Children in alternative care

Data to Strengthen Child Protection Systems and Outcomes for Children in Europe

child behind a window
Grigoryan / UNICEF


Across the European Union (EU), hundreds of thousands of children live in residential institutions. Children with disabilities are among the groups of children over-represented in the still existing large institutions in Europe. The impact of institutionalisation is severe and can last a lifetime. The EU and its Member States are commited to supporting the transition from institutional to care that is family and community-based, also known as deinstitutionalisation (DI). Supporting this transition requires evidence-based and informed DI policies and enhanced child protection monitoring and evaluation frameworks and data systems.

UNICEF’s Regional Office for Europe and Central Asia (ECARO) has identified the transition from institutional care to family and community-based care (deinstitutionalisation) as a regional flagship area of intervention. Part of this work focuses on strengthening the measurement of progress towards deinstitutionalisation and of outcomes for children in care and careleavers across Europe. This requires strengthening the evidence on these groups of children to support the EU and Member States in making informed decisions around key policy priorities such as the European Child Guarantee, focused on breaking the cycle of poverty and social exclusion.

In an effort to further understand alternative care data systems in Europe and the statistics that these systems produce, and help governments and the EU make informed decisions, UNICEF and Eurochild jointly carried out the DataCare project to map alternative care data and data systems across the 27 Member States of the European Union (EU-27) and the United Kingdom (UK). Over 50 experts across Europe collected data and information which was analysed by the research team comprised of UNICEF, Eurochild members and the Eurochild Secretariat.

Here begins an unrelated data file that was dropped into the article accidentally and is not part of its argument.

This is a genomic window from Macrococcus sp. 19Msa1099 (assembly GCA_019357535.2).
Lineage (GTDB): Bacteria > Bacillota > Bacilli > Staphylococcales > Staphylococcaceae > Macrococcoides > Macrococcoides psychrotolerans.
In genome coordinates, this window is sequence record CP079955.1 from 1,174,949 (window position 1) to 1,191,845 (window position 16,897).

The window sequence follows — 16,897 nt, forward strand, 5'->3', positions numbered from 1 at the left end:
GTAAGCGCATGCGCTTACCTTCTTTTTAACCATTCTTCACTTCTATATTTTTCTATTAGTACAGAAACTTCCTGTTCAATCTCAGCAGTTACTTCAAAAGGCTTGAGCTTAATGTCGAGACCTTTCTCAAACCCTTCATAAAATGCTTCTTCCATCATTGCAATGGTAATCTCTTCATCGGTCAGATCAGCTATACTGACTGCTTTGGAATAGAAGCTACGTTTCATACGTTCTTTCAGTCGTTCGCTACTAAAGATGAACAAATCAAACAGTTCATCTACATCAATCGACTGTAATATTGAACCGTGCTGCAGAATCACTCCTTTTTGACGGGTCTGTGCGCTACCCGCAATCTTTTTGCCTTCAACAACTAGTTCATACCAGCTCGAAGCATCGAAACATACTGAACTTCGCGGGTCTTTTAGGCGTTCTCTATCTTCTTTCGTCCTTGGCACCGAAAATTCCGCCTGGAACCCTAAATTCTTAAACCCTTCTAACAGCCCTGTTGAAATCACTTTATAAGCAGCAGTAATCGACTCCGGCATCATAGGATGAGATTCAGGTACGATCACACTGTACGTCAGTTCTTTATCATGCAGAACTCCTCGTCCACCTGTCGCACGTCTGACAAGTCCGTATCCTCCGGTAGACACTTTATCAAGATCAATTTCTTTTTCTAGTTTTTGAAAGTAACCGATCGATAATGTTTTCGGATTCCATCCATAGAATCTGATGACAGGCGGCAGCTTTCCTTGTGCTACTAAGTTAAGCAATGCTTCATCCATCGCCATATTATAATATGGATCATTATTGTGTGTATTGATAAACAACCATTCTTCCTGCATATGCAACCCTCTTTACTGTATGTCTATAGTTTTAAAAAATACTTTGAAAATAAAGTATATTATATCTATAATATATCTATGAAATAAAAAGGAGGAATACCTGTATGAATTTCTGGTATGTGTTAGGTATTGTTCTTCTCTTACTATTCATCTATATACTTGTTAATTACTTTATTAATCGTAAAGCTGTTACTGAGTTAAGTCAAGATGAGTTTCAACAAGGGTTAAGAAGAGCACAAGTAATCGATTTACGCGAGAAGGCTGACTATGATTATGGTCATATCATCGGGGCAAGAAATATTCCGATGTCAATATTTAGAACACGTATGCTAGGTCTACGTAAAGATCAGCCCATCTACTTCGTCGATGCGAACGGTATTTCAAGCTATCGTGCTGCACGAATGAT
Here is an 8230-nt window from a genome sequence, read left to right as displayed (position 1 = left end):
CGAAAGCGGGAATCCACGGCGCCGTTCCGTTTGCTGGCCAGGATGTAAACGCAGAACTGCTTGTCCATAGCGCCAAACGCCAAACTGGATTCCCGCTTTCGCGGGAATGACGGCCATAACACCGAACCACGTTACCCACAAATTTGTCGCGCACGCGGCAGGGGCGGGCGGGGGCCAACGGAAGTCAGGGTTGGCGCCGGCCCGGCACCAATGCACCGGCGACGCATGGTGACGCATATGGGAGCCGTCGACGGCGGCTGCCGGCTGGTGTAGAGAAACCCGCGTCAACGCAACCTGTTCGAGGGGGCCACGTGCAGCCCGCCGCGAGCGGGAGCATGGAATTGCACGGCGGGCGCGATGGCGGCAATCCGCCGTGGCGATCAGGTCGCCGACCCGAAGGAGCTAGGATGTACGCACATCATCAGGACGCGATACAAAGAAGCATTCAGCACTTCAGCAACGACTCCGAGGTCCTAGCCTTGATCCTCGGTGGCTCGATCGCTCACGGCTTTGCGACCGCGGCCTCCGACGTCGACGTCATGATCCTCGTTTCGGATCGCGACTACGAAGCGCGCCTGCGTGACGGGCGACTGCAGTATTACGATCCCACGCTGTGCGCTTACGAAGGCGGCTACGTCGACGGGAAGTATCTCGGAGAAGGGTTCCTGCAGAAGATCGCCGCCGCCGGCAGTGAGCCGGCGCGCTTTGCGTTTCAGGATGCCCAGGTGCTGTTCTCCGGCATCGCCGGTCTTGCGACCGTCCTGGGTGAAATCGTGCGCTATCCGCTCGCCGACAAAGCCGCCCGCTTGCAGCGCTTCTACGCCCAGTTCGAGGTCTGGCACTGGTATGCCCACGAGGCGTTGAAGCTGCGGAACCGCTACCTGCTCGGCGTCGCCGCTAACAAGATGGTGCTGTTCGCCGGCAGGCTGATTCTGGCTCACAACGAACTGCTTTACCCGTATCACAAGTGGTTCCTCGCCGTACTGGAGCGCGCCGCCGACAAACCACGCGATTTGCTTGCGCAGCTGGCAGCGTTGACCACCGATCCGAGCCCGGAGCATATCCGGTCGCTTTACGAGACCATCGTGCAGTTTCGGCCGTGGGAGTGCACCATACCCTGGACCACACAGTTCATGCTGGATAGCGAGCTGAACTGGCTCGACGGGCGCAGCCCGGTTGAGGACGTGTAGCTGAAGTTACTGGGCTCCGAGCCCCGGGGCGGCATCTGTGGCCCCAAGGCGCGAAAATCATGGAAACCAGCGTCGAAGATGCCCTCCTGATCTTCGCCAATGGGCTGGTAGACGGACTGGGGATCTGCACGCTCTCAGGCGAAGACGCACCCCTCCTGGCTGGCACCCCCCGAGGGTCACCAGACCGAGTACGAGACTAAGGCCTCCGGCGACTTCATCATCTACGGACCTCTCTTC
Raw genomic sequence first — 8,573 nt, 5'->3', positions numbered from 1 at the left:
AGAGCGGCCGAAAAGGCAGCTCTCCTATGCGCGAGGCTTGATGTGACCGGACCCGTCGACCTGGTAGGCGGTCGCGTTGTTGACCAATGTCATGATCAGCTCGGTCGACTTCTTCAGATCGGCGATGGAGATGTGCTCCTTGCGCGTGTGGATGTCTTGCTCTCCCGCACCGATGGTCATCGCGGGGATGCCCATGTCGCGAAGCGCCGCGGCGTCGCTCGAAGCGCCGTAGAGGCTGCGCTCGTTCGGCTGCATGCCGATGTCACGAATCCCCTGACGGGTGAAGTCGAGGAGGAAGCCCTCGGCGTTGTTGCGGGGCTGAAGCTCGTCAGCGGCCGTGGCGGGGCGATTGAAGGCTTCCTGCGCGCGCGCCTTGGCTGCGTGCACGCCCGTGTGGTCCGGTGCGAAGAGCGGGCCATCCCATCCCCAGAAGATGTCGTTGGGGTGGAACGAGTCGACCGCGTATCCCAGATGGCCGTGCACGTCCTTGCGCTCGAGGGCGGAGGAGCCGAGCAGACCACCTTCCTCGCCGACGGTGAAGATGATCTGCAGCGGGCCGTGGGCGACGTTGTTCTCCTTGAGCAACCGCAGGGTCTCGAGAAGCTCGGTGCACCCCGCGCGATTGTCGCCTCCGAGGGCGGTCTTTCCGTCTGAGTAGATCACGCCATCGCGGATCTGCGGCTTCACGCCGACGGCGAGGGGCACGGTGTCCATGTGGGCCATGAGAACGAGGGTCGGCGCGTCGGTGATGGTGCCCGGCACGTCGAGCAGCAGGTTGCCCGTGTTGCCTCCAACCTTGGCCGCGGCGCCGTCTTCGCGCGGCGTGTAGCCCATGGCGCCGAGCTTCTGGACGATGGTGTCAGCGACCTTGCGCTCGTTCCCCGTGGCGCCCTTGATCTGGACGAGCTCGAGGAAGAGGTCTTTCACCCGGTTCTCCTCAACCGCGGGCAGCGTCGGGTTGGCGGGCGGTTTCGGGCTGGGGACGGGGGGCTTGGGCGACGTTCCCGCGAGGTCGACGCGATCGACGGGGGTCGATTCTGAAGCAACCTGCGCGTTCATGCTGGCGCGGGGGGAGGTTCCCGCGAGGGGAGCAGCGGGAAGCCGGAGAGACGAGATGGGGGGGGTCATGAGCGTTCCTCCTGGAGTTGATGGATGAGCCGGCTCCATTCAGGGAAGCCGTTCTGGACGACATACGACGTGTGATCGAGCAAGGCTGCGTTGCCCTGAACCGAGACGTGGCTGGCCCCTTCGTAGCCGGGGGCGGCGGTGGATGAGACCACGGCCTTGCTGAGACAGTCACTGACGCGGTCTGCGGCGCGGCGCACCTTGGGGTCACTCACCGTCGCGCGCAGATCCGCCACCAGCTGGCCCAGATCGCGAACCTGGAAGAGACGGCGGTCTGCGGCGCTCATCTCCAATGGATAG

This was informed by learnings and the ongoing work with Transformative Monitoring for Enhanced Equity (TransMonEE); a research programme initiated and managed by the UNICEF Innocenti Research Centre and transferred to UNICEF ECARO in 2007, with the aim of strengthening research-policy work linkages. The database contains over 500 social and economic indicators including indicators on child protection. Data covers the period from 1989 to the present day, with disaggregated data for many indicators available since 2005. The database is updated yearly due to collaboration with national statistical offices in 29 countries (including 11 EU Member States) and other international databases. In recent years, child protection indicators have been reviewed and refined in consultation with TransMonEE members and regional experts.

Learnings from TransMonEE and the DataCare project have informed UNICEF’s work with the Task Force on Statistics on Children, Adolescents, and Youth established by the Bureau of the Conference of European Statisticians (CES) in February 2020. The objectives of the Task Force are to improve the availability, quality, and comparability of statistics on children, including children in alternative care.

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